Conflict Time Photography
Sizes 19 x 26 cm
Pages 240 | English edition
Publisher Tate Enterprises | 2014
Expo: Tate Modern, London – Museum Folkwang, Essen – Staatliche Kunstsammlungen, Dresden, 2015
From the seconds after a bomb is detonated to a former scene of battle years after a war has ended, this book focuses on the passing of time, tracing a diverse and poignant journey through over 150 years of conflict around the world, since the invention of photography.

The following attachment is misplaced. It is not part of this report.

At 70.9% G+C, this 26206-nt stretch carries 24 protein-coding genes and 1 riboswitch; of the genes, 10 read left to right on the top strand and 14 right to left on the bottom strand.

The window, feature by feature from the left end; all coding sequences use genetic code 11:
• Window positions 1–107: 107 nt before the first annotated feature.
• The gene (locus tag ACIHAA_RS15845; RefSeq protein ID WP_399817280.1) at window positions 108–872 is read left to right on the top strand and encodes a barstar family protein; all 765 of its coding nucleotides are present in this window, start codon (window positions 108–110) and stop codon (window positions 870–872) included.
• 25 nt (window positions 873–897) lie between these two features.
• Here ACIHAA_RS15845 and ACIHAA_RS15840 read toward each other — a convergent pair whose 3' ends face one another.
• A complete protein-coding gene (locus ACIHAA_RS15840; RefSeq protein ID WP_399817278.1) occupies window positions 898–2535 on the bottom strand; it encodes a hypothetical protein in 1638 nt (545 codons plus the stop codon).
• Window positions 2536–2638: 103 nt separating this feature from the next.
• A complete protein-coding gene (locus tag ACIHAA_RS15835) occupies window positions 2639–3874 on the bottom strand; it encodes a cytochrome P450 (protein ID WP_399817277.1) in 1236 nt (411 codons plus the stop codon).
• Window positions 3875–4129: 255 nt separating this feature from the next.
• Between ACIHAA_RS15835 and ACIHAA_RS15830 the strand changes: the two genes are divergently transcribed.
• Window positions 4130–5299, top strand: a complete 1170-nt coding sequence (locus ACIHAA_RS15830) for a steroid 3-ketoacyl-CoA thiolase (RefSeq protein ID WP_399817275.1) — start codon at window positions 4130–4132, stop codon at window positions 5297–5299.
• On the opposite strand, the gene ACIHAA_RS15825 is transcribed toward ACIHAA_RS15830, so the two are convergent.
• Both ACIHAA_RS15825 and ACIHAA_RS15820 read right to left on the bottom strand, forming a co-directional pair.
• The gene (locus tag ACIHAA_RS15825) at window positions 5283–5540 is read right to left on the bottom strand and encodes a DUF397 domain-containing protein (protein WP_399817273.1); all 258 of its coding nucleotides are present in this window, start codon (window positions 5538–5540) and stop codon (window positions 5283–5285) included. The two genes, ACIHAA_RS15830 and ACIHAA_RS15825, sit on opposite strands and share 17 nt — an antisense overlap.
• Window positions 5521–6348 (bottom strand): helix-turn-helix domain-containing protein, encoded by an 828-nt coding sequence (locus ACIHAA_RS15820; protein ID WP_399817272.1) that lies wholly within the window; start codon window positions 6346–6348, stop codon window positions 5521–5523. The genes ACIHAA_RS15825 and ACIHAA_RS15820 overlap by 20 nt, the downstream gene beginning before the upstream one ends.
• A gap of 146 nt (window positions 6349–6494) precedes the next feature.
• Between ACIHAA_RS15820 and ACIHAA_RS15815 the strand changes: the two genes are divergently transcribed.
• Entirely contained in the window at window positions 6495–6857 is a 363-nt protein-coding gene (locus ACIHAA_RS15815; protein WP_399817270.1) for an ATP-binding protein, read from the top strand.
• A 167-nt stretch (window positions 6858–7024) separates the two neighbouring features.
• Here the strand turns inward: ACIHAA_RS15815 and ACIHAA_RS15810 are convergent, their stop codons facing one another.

Conflict.Time.Photography concerns the relationship between photography and sites of conflict over time, as time itself is fundamental to the photographic medium. Included are a range of different perspectives which artists using cameras have brought to the conflicts that they have depicted over different passages of time. There are works made only moments or days after an event, those made weeks or months or years afterwards, and projects looking back 10, 20, 50, even 100 years. The subjects covered include conflicts from all over the world the 19th, 20th and 21st centuries, engaging with key themes of landscape, ruination, reconstruction, survival, and the human cost of conflict. In an innovative move, the works are ordered according to how long after the event they were created from moments, days and weeks to decades later. Photographs taken seven months after the fire bombing of Dresden are shown alongside those taken seven months after the end of the First Gulf War. Images made in Vietnam 25 years after the fall of Saigon are shown alongside those made in Nakasaki 25 years after the atomic bomb. The result is the chance to make never-before-made connections while viewing the legacy of war as artists and photographers have captured it in retrospect.The immediate trauma of war can be seen in the eyes of Don McCullin's Shell-shocked US Marine 1968, while the destruction of buildings and landscapes are documented by Simon Norfolk's Afghanistan: Chronotopia 2001. Different conflicts will also reappear from multiple points in time throughout the exhibition. The Second World War for example is addressed in Jerzy Lewczynski's 1960 photographs of the Wolf's Lair / Adolf Hitler's War Headquarters, Shomei Tomatsu's images of objects found in Nagasaki, Kikuji Kawada's epic project The Map made in Hiroshima in the 1960s, Michael Schmidt's Berlin streetscapes from 1980 and Nick Waplington's 1993 close-ups of cell walls from a Prisoner of War camp in Wales.The exhibition is staged to coincide with the 2014 centenary and concludes with new and recent projects by British, German, Polish and Syrian photographers which reflect on the First World War a century after it began. With:Jules Andrieu (1816-1876) – Pierre Antony-Thouret – Nobuyoshi Araki (1940-) – George N. Barnard (1819-1902) – Adam Broomberg (1970-) – Oliver Chanarin (1971-) – Luc Delahaye (1962-) – Ken Domon (1909-1990) – Matsumoto Eiichi (1915-2004) – Roger Fenton (1819-1869) – Ernst Friedrich (1886-1954) – Toshio Fukada (1928-) – Jim Goldberg (1953-) – Kenji Ishiguro (1935-) – Kikuji Kawada (1933-) – Jerzy Lewczynski (1924-) – Emeric Lhuisset (1983-) – Agata Madejska (1979-) – Diana Matar (1962-) – Chloe Dewe Mathews (1982-) – Don McCullin (1935-) – Susan Meiselas (1948-) – Simon Norfolk (1963-) – João Penalva (1949-) – Richard Peter (1895-1977) – Walid Raad (1967-) – Jo Ractliffe (1961-) – Ambush Ramadi – Sophie Ristelhueber (1949-) – Julian Rosefeldt (1965-) – Hrair Sarkissian (1973-) – Michael Schmidt (1945-2014) – Ursula Schulz-Dornburg (1938-) – Stephen Shore (194-7) – Shunk-Kender ((Harry Skunk (1942-2006) and – Taryn Simon (1975-) – Shomei Tomatsu (1930-2012) – Shomei Tomatsu (1930-2012) – Hiromi Tsuchida (1939-) – Marc Vaux (1895-1971) – Paul Virilio (1932-) – Kurt Vonnegut, Jr (1922-2007) – Nick Waplington (1965-) – Jane Wilson (1967-) – Louise Wilson (1967-)